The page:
One of the greatest barriers that prevents many from engaging with activism, is the belief that participating in the system you were born and indoctrinated into somehow makes you unable to criticise it. There is this prevalent rhetoric that imperfect activists are hypocritical, and consequently, you might think you don’t have a right to advocate for change while owning a car, or heating your house with a combi-boiler, or using a smartphone.
But let’s face it, by applying that logic there will always be some reason not to act. No one is perfect, most of us are far from it, but that doesn’t mean we don’t care or that we can’t be part of a movement striving for a kinder more sustainable future. If being imperfect meant you had to stay quiet, there would be no environmental movement, there would be no activists, there would only be deathly silence.
Without imperfect activists, scientists would be sitting in their labs and writing papers while despairing that everyone was ignoring their stark warnings. We have to recognise that we are imperfect and act anyway — and that It’s OK to criticise a system from inside of it.
If you had to be perfect to be an activist, there would be no activists.
In this article I will discuss why it is so important that we have vast numbers of knowingly imperfect activists, rather than a small handful of activists futilely attempting perfection. I will also discuss why those who hold environmental activists to an impossible standard of saintliness are being utterly counterproductive, and why the criticisms they dish out say far more about their own headspace than the activists they are criticising.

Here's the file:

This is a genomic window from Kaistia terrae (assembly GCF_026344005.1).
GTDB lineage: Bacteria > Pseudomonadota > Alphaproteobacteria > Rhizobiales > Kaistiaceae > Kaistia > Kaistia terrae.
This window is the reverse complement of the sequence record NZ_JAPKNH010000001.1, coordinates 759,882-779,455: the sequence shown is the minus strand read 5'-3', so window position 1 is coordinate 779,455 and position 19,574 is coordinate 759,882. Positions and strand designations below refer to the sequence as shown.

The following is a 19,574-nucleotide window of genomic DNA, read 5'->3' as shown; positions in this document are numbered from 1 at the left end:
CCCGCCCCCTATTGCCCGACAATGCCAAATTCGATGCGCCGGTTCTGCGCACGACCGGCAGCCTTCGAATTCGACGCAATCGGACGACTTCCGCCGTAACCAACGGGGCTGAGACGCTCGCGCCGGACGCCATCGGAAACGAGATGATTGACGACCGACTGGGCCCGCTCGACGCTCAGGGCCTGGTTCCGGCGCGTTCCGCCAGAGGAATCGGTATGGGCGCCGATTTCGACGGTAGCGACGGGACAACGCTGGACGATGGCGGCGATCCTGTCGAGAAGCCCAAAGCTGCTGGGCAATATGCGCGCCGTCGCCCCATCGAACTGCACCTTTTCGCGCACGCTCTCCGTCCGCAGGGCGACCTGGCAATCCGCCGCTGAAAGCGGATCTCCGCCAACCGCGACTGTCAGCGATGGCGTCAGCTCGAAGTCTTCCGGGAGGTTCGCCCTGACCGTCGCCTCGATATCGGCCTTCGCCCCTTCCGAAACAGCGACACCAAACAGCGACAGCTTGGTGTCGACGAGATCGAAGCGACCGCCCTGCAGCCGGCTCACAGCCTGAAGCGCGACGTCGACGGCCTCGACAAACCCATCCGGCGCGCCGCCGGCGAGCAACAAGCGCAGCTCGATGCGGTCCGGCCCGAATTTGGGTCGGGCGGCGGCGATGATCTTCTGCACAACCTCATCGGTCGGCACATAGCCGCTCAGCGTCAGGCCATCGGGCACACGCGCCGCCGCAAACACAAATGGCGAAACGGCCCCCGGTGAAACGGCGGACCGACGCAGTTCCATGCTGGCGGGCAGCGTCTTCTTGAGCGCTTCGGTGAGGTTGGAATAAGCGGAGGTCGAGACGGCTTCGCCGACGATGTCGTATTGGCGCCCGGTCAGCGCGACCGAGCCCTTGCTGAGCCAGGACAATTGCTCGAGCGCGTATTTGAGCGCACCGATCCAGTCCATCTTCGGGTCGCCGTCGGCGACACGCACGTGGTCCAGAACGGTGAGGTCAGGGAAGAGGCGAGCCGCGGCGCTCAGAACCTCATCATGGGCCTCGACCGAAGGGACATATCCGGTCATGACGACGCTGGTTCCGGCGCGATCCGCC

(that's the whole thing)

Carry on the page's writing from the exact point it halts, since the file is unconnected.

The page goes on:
Those That Hold Activists To Impossible Standards
It can be incredibly frustrating when you witness or take part in an action, and then watch the criticisms role in through social media and news outlets, while those doing the criticising wilfully ignore the greater issue that the action is trying to bring to light.
I’m sure you’ve seen and heard it before: critics speculate about the mode of transport the activists used to get to the protest or scrutinise the clothes on their backs, the snacks they happen to have in their hands to sustain them, the plastic buckles on their bags, the materials they used to create their artivism installations.
Anecdotally, I attended an Extinction Rebellion event called ‘Blood Of Our Children’ — this creative action applied immersive theatre to produce an emotive visual. Everyone wore black and walked as a funeral procession, carrying buckets of fake blood to the gates of parliament, which were then thrown onto the street representing the river of blood that will be spilt when the full effects of the climate crisis reach our doorsteps.